The recent UN Water Conference was the first in almost 50 years. Held in New York on 22–24 March, and co-hosted by Tajikistan and the Netherlands, it highlighted the water challenges facing every corner of the Earth, and closed with the adoption of the Water Action Agenda, an action plan outlining commitments to protect the resource and seek a water-secure future.
For Latin America, a region that has in recent years seen some of the world’s longest ongoing droughts, vast forest fires and record-breaking heatwaves – and increasing tensions as a result of them – it could not have come at a more important time.
Transboundary action and regional integration are increasingly being seen as a must to deal with environmental challenges, including water stress and the broader climate crisis, and were promoted at the UN Water Conference by a number of Latin American organisations. There are perhaps few institutions for which transboundary water issues are as relevant as Itaipu Binacional, the company that operates the world’s third largest hydropower plant, the 14,000-megawatt Itaipu dam, which sits on the Paraná River at the border between Brazil and Paraguay.
At the UN Water Conference, Diálogo Chino spoke with Maria Gwynn, a Paraguayan international lawyer and expert on the use of shared resources, and a member of Itaipu’s supervisory board. She discussed the significance of the conference and conventions on water, the hydrological crisis affecting Latin America and responses to it, and why cooperation is so important for the region.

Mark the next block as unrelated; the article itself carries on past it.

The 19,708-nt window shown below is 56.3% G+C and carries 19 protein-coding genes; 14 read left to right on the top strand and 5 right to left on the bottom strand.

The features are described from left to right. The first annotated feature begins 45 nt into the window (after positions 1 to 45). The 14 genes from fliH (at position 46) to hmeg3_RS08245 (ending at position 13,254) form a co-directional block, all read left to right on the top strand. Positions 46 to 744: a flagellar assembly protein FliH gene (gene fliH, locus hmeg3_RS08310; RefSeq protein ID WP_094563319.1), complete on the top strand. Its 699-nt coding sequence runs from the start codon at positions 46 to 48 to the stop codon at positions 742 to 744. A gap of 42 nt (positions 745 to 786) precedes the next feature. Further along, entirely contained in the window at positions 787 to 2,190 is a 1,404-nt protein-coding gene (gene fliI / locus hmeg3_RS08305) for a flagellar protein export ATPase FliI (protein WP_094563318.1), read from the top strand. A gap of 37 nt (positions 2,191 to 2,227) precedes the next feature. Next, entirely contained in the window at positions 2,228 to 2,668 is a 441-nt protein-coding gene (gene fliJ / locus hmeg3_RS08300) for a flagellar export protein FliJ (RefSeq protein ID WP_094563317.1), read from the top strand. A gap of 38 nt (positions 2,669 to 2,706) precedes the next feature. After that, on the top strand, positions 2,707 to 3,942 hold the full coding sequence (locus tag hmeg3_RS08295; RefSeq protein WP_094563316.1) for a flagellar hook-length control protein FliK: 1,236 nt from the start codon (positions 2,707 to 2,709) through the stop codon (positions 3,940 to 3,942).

Diálogo Chino: Your work has focused on transboundary cooperation in Latin America and at Itaipu. Tell us about some of the challenges in these areas, and what you have looked to achieve here at the UN Water Conference.
Maria Gwynn: Having been invited by the United Nations as a lead panellist for one of the conference’s main dialogues on transboundary water cooperation, I felt honoured and given an important opportunity, as the only Latin American on the panel, to share thoughts and a vision from the region at such a global forum.
Much of the challenge in Latin America concerns the issue of “sovereignty”, which is seen as critical, while some see integration as optional, despite there being important shared benefits. Paraguay and Venezuela are the only two countries from the region to have signed the 1997 UN Convention on the Law of the Non-Navigational Uses of International Watercourses. Neither state has so far ratified, but the importance of international cooperation to deal with shared natural resources and avoiding water conflicts was highlighted by the worst hydrological crisis the region had ever faced, in 2020–21.
The Ministry of Foreign Affairs of Paraguay raised the possibility of coordinating the uses of [Itaipu’s] reservoir waters: Paraguay needed water in the rivers to navigate, but there was also the concern that low water levels would interfere with power generation. At the same time, Argentina needed the river for water consumption. The three countries of the Paraná [Argentina, Brazil and Paraguay] had different uses of the river to satisfy different demands.
During this water crisis of 2020–21, how were the differing demands between the three countries resolved? Who was brought to the table?